Dr. Joseph “Mario” Molina is President and Chief Executive Officer of Molina Healthcare and Chairman of the Board. His father, Dr. C. David Molina, founded the company in 1980 to address the special needs of low-income patients. After his father’s death in 1996, Dr. Molina assumed leadership of Molina Healthcare, keeping alive the tradition of its commitment to physician management.
Dr. Molina received a bachelor’s degree in chemistry from California State University, Long Beach where he was elected to membership in Phi Beta Kappa. He attended medical school at University of Southern California where he was elected to membership in Alpha Omega Alpha and Sigma Xi. His mentor at USC was Dr. Loren Lipson, a graduate from Johns Hopkins University, who also completed his internship and residency in internal medicine at The Johns Hopkins Hospital. He credits Dr. Lipson for having the greatest impact on his career in medicine, after his father. Dr. Molina also performed his internship and residency in internal medicine at The Johns Hopkins Hospital. At Johns Hopkins, Dr. Molina was a member of the Thayer firm, located in the Osler building. He then spent four years at the University of California, San Diego and the San Diego Veterans Affairs Medical Center as a fellow in Endocrinology and Metabolism. After his fellowship, he received an appointment as an Assistant Professor of Medicine at USC. He also received a certificate in management from the Anderson School of Business at UCLA.
Dr. Molina joined Molina Healthcare in 1991. He became Chairman and Chief Executive Officer in 1996. Under Dr. Molina’s direction the company has grown from $100 million in revenue in 1996 to $6.6 billion in 2013. He led the company through a successful initial public offering in 2003. Molina Healthcare is a publicly-traded company listed on the New York Stock Exchange and a member of the FORTUNE 500. The company serves more than 2.1 million Medicaid and Medicare members in 11 states.
In 2005, Dr. Molina was featured in Time magazine as one of the 25 most influential Hispanics in America. In 2013, he received an honorary doctorate from Claremont Graduate University.
Dr. Molina is a member of the boards of the California Medical Association Foundation, Homeboy Industries, America’s Health Insurance Plans and the Aquarium of the Pacific. He is also a trustee of Johns Hopkins Medicine and served on the Visiting Committee for the Harvard Medical School and the Harvard Dental School.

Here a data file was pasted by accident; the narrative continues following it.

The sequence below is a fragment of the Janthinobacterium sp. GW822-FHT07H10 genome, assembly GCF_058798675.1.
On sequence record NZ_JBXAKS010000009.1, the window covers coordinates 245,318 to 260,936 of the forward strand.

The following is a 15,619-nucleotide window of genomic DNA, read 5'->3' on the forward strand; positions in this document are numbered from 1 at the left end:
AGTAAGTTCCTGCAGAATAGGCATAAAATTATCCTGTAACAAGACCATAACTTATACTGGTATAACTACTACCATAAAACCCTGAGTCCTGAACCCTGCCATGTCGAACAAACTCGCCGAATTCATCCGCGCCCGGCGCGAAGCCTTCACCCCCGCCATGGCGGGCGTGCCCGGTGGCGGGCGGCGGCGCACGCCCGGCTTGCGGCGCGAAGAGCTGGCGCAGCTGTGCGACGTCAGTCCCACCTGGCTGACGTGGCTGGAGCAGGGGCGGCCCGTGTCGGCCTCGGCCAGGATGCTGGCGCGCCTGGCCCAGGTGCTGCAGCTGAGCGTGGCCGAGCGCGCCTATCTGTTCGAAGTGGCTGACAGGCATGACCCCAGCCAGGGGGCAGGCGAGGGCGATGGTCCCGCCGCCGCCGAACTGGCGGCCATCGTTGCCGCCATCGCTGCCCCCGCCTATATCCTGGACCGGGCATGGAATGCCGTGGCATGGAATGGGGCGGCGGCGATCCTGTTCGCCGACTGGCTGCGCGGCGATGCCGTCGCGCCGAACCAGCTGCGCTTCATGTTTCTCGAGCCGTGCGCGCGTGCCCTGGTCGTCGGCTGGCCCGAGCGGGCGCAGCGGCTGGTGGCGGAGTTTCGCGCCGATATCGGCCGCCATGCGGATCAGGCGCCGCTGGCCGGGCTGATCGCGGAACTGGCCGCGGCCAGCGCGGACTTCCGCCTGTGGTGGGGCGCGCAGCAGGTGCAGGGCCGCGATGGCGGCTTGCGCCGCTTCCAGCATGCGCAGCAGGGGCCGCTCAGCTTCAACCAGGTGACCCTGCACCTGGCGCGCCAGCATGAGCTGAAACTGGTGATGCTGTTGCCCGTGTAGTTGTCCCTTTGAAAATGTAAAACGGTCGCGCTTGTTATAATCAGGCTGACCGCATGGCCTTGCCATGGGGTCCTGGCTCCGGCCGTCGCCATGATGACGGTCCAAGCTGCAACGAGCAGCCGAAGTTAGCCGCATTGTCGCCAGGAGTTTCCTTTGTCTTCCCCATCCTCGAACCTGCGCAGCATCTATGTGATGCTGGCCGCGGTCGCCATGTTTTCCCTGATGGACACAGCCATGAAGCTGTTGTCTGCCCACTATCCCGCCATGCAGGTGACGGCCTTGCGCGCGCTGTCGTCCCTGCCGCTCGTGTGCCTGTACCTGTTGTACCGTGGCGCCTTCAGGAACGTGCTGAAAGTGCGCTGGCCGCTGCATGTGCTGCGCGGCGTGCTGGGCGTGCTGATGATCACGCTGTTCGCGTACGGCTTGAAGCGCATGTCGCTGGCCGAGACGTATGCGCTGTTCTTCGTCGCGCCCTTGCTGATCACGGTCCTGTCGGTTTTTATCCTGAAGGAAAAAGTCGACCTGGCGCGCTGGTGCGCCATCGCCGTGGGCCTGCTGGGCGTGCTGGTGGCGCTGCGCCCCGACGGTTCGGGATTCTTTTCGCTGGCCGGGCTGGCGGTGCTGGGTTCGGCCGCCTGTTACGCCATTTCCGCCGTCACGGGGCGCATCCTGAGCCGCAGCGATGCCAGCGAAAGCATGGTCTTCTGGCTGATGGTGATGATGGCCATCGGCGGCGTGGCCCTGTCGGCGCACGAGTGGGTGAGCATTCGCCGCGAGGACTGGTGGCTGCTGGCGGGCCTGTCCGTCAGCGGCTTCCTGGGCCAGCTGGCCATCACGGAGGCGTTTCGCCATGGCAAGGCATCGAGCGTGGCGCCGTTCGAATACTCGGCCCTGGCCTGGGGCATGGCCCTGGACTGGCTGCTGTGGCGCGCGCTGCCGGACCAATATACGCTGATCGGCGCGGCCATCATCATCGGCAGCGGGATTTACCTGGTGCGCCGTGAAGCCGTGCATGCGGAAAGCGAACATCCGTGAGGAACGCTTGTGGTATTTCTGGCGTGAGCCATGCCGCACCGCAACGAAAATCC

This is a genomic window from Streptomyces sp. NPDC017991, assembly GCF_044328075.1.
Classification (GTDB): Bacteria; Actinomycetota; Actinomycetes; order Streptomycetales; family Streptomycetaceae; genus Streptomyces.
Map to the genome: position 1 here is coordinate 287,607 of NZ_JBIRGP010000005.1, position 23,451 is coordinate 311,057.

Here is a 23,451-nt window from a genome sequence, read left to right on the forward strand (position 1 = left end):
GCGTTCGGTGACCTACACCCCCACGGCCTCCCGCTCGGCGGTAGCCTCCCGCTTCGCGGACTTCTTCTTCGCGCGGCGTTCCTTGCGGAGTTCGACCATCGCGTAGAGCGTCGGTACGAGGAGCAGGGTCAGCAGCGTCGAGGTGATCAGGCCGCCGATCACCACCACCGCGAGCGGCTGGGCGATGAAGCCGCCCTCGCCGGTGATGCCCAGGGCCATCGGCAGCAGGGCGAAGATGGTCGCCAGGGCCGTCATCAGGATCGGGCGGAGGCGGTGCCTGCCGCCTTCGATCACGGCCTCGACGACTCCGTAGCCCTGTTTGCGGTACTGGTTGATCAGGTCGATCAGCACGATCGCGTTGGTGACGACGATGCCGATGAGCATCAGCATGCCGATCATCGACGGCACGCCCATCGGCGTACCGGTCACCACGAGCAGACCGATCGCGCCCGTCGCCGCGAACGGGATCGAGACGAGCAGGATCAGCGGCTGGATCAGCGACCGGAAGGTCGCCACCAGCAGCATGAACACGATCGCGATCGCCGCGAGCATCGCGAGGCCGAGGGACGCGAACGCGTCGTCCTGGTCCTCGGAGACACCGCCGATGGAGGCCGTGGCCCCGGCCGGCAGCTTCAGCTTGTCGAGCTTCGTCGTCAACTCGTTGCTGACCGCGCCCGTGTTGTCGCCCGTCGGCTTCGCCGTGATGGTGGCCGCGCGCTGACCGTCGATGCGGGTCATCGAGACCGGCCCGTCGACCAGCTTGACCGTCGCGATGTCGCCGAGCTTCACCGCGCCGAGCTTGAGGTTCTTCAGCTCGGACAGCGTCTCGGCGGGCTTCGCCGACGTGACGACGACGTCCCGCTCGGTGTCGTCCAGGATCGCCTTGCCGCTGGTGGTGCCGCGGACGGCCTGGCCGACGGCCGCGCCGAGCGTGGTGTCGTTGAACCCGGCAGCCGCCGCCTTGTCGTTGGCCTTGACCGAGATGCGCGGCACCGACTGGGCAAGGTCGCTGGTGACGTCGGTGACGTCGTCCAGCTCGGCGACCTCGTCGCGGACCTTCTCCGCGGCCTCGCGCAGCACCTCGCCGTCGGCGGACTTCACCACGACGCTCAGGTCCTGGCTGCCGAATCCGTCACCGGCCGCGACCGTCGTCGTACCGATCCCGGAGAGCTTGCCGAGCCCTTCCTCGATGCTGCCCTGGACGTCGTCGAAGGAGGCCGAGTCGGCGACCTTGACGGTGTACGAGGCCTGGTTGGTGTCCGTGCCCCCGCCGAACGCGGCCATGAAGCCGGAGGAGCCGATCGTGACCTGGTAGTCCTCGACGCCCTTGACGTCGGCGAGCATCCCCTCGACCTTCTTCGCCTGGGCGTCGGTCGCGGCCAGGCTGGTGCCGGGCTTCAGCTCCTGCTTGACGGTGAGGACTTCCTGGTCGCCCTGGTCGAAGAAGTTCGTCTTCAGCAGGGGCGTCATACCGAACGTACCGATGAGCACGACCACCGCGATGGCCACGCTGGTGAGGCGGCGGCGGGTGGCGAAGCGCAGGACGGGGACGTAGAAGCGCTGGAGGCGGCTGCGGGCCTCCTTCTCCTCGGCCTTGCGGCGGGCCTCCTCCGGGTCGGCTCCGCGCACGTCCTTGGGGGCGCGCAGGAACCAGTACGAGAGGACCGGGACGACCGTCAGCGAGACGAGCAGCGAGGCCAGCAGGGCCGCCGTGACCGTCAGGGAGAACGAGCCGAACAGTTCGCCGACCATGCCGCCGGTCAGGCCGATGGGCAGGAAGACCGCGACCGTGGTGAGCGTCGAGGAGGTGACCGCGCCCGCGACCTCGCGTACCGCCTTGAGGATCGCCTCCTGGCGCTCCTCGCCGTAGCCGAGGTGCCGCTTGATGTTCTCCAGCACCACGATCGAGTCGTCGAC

Dr. Molina is interested in the history of medicine and a member of the American Osler Society and serves on its Board of Directors. He collects books related to the history of medicine and anatomy. He is a member of the Grolier Club of New York and the Zamorano Club. He is an Overseer of the Huntington Library, and he is a curator of the Osler Library at McGill University.
Dr. Molina has been married to his wife Therese for nearly 25 years and they currently reside in South Pasadena. They have five children—Carley, Colleen, David, Mary Clare, and Kevyn.
C. David Molina, M.D., M.P.H. was born September 7, 1926, the only son of Conrad and Josephine Molina. He grew up in Yuma, Arizona until he came to California for college. He attended San Diego State College, where he met his wife, Mary, and they graduated together in 1951. He taught sixth, seventh, and eighth grades at Yuma Indian School. Later, he also taught at Mark Twain Elementary School in Long Beach before attending medical school.
Dr. Molina received his medical degree from the California College of Medicine (the precursor to the University of California, Irvine School of Medicine). He opened a private internal medicine practice following a preceptorship at St. Mary Medical Center in Long Beach. In 1962, Dr. Molina developed Long Beach’s first Intensive Care Unit at Pacific Hospital. He remained as the director of ICU until 1976. He maintained an interest in critical care and became a fellow of the American College of Angiology. Soon after, Dr. Molina became the director of the emergency department at Pacific Hospital, a position he held for 21 years. He was also a founding member in the California chapter of the American College of Emergency Medicine. In addition, Dr. Molina received a grant to develop Long Beach’s mobile emergency medical care system and trained the first firefighter paramedic teams for the City of Long Beach in 1971.